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Architecture of a recursive self-programming agent

By building upon the regularity learning algorithm presented on Page 33, Table 43 presents our first algorithm for self-programming agents.

Table 43: Algorithm of a recursive self-programming agent.

001   createPrimitiveInteraction(e1, r1, -1)
002   createPrimitiveInteraction(e1, r2, 1)
003   createPrimitiveInteraction(e2, r1, -1)
004   createPrimitiveInteraction(e2, r2, 1)
005   while()
006      anticipations = anticipate()
007      experiment = selectExperiment(anticipations)
008      intendedInteraction = experiment.intendedInteraction()

009      enactedInteraction = enact(intendedInteraction)

010      learn()
011      if (enactedInteraction.valence ≥ 0)
012         mood = PLEASED
013      else
014         mood = PAINED

101   function enact(intendedInteraction)
102      if intendedInteraction.isPrimitive 
103         experiment = intendedInteraction.experiment
104         result = environment.getResult(experiment)
105         return primitiveInteraction(experiment, result)
106      else
107         enactedPreInteraction = enact(intendedInteraction.preInteraction)
108         if (enactedPreInteraction ≠ intendedInteraction.preInteraction)
109            return enactedPreInteraction
110         else
111            enactedPostInteraction = enact(intendedInteraction.postInteraction)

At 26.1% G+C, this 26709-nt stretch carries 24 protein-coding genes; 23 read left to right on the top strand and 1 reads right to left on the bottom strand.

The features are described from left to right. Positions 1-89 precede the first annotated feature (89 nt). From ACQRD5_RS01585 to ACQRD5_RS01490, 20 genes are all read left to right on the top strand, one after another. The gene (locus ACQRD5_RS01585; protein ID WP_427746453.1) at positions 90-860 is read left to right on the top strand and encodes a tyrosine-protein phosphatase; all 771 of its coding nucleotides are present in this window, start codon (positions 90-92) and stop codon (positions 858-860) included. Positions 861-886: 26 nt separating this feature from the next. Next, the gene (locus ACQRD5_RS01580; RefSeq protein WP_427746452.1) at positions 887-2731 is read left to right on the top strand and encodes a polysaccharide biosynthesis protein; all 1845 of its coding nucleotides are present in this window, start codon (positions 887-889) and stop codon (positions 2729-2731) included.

112            return getOrLearn(enactedPreInteraction, enactedPostInteraction)

201   function environment.getResult(experiment)
202      if penultimateExperiment ≠ experiment and previousExperiment = experiment
203         return r2
204      else
205         return r1

Table 43, lines 001-014: The main loop of the algorithm is very similar to that on Page 33. 001-004: Initialization of the primitive interactions. 006: Get the list of anticipations. Now, the anticipate() function also returns anticipations for abstract experiments corresponding to enacting composite interactions. 007: Choose the next experiment from among primitive and abstract experiments in the list of anticipations. 008: Get the intended primitive or composite interaction from the selected primitive or abstract experiment.

Line 009: The enaction of the intended interaction is now delegated to the recursive function enact(intendedInteraction). The intended interaction constitutes the learned program that the agent intends to execute, and the enact() function implements the engine that executes it. Let us emphasize the fact that the agent now chooses an interaction to enact rather than an experiment to perform (as it was the case on Page 33). In return, the agent receives an enacted interaction rather than a result. This design choice follows from constructivist epistemology which suggests that sensorimotor patterns of interaction constitute the basic elements from which the agent constructs knowledge of the world.

Line 010: Learns composite interactions and abstract experiments from the experience gained from enacting the enacted interaction. The learn() function will be further explained on the next page. Lines 011 to 014: like before, specify that the agent is pleased if the enacted interaction's valence is positive, and pained otherwise. The valence of a composite interaction is equal to the sum of the valences of its primitive interactions, meaning that enacting a full sequence of interactions has the same motivational valence as enacting all its elements successively.